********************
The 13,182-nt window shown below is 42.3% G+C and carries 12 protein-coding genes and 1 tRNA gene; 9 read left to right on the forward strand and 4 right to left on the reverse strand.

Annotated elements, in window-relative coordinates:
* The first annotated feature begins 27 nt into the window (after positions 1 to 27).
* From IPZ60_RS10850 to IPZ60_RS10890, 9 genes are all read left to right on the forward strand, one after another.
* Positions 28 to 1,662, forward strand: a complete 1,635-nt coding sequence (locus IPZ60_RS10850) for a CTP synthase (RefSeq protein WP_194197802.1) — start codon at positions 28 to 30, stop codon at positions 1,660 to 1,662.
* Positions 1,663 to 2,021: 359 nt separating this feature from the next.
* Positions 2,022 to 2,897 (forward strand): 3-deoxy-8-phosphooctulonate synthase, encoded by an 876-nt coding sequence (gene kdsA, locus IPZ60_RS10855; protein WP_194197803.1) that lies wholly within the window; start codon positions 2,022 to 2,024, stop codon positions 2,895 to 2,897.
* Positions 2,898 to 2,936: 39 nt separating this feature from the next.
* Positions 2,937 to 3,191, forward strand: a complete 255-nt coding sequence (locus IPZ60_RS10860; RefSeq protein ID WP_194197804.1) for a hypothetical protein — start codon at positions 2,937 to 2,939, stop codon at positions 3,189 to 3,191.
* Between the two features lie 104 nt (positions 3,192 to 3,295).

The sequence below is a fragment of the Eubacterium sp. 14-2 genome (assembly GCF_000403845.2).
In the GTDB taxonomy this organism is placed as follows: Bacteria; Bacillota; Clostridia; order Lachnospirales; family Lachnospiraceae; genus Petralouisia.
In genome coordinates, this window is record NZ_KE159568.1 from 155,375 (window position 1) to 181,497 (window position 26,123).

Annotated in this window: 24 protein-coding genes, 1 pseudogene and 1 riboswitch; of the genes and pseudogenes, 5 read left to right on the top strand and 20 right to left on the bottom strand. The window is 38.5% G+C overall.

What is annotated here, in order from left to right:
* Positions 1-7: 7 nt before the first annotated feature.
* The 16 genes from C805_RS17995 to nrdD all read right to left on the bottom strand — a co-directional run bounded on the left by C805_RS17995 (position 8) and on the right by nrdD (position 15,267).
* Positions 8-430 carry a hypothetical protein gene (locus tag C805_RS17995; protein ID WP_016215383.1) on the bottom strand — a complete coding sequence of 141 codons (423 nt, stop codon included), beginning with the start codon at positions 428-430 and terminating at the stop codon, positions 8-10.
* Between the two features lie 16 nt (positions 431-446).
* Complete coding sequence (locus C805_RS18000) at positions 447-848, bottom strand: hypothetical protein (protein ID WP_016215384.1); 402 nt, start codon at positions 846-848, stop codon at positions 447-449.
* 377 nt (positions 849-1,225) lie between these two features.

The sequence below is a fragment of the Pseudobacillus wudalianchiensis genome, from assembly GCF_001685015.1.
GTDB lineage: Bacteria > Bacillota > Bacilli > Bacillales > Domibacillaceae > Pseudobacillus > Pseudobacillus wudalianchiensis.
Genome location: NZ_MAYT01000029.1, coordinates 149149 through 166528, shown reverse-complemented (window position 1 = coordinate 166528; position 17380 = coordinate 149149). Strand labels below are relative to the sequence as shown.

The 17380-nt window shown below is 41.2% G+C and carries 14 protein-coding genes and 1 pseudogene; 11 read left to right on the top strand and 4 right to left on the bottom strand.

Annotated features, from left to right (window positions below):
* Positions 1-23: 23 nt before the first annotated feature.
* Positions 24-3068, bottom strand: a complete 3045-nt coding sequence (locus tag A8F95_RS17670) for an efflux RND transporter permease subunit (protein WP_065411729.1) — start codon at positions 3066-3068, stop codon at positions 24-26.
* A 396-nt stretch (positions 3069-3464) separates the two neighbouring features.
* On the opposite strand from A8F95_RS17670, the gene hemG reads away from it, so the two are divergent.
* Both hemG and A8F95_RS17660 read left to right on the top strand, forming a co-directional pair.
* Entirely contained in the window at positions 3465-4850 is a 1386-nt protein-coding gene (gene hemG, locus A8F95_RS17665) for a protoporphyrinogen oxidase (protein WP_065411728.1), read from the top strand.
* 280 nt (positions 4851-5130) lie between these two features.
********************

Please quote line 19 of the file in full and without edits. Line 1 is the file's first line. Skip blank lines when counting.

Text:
* Between the two features lie 16 nt (positions 431-446).